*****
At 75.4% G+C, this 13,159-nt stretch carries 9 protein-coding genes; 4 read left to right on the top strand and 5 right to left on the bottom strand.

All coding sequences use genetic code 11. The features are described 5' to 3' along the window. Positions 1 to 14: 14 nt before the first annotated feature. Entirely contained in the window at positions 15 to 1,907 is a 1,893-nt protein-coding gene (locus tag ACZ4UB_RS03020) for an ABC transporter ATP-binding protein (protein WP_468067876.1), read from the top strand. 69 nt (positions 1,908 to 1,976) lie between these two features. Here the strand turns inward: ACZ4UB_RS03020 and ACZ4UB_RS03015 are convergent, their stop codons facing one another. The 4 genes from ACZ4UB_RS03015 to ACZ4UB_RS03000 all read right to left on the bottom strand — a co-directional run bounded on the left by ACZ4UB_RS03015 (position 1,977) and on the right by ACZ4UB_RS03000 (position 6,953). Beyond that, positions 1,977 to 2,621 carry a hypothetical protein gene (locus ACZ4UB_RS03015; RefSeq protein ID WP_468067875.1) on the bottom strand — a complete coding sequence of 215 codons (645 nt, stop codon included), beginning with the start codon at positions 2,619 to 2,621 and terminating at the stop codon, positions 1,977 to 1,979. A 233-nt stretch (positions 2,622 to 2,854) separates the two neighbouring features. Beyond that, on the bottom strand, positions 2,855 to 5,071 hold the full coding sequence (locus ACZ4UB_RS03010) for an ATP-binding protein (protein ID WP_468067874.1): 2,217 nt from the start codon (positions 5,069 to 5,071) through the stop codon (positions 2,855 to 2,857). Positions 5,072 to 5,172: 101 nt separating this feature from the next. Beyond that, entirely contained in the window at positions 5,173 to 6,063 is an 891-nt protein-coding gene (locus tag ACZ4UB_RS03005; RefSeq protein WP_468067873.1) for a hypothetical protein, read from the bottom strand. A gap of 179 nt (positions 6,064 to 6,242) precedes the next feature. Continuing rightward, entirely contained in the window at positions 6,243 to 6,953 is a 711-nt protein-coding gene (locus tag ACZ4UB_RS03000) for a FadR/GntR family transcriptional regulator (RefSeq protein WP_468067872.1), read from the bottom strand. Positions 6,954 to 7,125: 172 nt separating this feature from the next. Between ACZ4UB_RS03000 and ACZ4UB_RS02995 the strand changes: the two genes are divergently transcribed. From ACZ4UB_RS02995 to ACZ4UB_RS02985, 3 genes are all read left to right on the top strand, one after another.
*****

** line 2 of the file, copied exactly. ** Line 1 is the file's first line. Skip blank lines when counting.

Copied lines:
All coding sequences use genetic code 11. The features are described 5' to 3' along the window. Positions 1 to 14: 14 nt before the first annotated feature. Entirely contained in the window at positions 15 to 1,907 is a 1,893-nt protein-coding gene (locus tag ACZ4UB_RS03020) for an ABC transporter ATP-binding protein (protein WP_468067876.1), read from the top strand. 69 nt (positions 1,908 to 1,976) lie between these two features. Here the strand turns inward: ACZ4UB_RS03020 and ACZ4UB_RS03015 are convergent, their stop codons facing one another. The 4 genes from ACZ4UB_RS03015 to ACZ4UB_RS03000 all read right to left on the bottom strand — a co-directional run bounded on the left by ACZ4UB_RS03015 (position 1,977) and on the right by ACZ4UB_RS03000 (position 6,953). Beyond that, positions 1,977 to 2,621 carry a hypothetical protein gene (locus ACZ4UB_RS03015; RefSeq protein ID WP_468067875.1) on the bottom strand — a complete coding sequence of 215 codons (645 nt, stop codon included), beginning with the start codon at positions 2,619 to 2,621 and terminating at the stop codon, positions 1,977 to 1,979. A 233-nt stretch (positions 2,622 to 2,854) separates the two neighbouring features. Beyond that, on the bottom strand, positions 2,855 to 5,071 hold the full coding sequence (locus ACZ4UB_RS03010) for an ATP-binding protein (protein ID WP_468067874.1): 2,217 nt from the start codon (positions 5,069 to 5,071) through the stop codon (positions 2,855 to 2,857). Positions 5,072 to 5,172: 101 nt separating this feature from the next. Beyond that, entirely contained in the window at positions 5,173 to 6,063 is an 891-nt protein-coding gene (locus tag ACZ4UB_RS03005; RefSeq protein WP_468067873.1) for a hypothetical protein, read from the bottom strand. A gap of 179 nt (positions 6,064 to 6,242) precedes the next feature. Continuing rightward, entirely contained in the window at positions 6,243 to 6,953 is a 711-nt protein-coding gene (locus tag ACZ4UB_RS03000) for a FadR/GntR family transcriptional regulator (RefSeq protein WP_468067872.1), read from the bottom strand. Positions 6,954 to 7,125: 172 nt separating this feature from the next. Between ACZ4UB_RS03000 and ACZ4UB_RS02995 the strand changes: the two genes are divergently transcribed. From ACZ4UB_RS02995 to ACZ4UB_RS02985, 3 genes are all read left to right on the top strand, one after another.